 Quality adjustment for production containing in
excess of 5 ppm would be determined using RIVs
since there are no quality adjustment charts
contained on the SPOIs.
Mycotoxin Sampling Requirements
Mycotoxins – especially aflatoxin – can
increase in storage.
Post-harvest aflatoxin contamination can
increase during storage and if crop drying is
delayed. Insect or rodent infestations may also
facilitate mold invasion of some stored
Holding grain for even a short time can allow
significant mold and mycotoxin development.
Insurance ends at harvest. Therefore, for crop
insurance purposes, samples must be taken
before grain storage.
Mycotoxin Sampling Requirements
 RMA does not prohibit or inhibit harvest.
 Samples can be taken from harvested production.
Elevators can pull samples from delivered production.
The approved insurance provider can use part of the
elevator’s retained sample or the elevator can pull an
additional sample.
 For farm-stored production, producers should work
with their approved insurance provider to:
 Leave at least two 10’ wide representative test strips in their
fields from which the approved insurance provider can take
representative samples, or
 Have the approved insurance provider obtain samples from
harvested production before it goes into storage.
Mycotoxin Sampling Requirements
 Sampling must be done before storage.
Sampling does not need to be done before
The approved insurance provider cannot take
samples from storage but can get samples
 An unharvested field,
 Their authorized representative strips left in an
otherwise harvested field,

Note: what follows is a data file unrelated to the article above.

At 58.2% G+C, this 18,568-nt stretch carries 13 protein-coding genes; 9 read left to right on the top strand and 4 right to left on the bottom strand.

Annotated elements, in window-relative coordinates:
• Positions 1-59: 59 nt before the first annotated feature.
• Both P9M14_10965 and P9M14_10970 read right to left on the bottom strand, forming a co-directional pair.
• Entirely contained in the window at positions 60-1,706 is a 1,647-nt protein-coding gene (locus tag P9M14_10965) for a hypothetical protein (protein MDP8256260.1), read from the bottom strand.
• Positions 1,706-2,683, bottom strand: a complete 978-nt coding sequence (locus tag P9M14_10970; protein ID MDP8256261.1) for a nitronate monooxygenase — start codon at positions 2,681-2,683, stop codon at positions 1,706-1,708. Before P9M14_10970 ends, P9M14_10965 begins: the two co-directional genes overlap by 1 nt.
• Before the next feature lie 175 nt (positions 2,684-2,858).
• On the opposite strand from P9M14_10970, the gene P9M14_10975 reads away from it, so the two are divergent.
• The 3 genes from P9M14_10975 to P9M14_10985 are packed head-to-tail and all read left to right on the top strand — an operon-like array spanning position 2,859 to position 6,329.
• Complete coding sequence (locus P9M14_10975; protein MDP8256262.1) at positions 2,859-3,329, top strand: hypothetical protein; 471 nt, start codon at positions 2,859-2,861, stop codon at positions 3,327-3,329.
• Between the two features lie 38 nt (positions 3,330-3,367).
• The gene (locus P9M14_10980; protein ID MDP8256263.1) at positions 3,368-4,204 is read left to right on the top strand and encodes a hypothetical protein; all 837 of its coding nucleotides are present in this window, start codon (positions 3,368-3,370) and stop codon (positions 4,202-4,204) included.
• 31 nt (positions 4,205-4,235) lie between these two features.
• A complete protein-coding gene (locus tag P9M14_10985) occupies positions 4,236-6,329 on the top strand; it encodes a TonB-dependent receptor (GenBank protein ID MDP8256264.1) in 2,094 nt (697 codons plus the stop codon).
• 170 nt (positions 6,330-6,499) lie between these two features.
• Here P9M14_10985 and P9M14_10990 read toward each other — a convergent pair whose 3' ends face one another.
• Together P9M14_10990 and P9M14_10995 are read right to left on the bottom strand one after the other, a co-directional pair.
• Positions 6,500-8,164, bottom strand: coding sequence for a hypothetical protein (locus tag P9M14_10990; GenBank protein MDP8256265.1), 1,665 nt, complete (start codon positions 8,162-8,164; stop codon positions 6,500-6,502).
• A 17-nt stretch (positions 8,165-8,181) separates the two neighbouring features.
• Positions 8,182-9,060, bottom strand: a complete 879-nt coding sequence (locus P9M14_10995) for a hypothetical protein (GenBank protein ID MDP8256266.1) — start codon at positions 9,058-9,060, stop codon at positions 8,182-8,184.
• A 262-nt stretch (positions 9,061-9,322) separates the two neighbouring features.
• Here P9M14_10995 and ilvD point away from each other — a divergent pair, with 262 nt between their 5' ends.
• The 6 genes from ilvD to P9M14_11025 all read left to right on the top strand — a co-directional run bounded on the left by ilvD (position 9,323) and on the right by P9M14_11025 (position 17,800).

 Harvested production prior to storage, or
 The elevator.
Milling qualities are not insured
under the Crop Provisions
 Protein and falling numbers are not considered
quality deficiencies under the Small Grains Crop
 Oil is not considered a quality deficiency under
the Course Grain Crop Provisions.
 Milling qualities (protein, falling numbers, oil) do
not affect the commodity’s grade.
 The premiums and discounts associated with
these factors are very volatile and would be
difficult to establish pre-determined quality
Pack factors were implemented
for 2005 crop year
 RMA uses same pack factors for insurance
purposes as FSA uses for loan purposes for:
 barley, corn, grain sorghum, hybrid corn seed, hybrid
sorghum seed, oats, popcorn, soybeans, and wheat.
 Pack factors are located in the appropriate loss
Conclusion of Quality Adjustment and
Sampling/Grading Overview
 Allows for insured’s grain to be discounted
equitably, even across state lines. Landlord and
tenants grain is discounted the same.
 Insured’s know up front what the QA discounts
will be.
 Not subject to price manipulation, fraud, waste
and abuse.
 Is easy to administer within current staffing
 Enables actuarially sound policy rating.
Quality Adjustment Questions
Please direct questions to:
Dave Bell 816.926.2397 or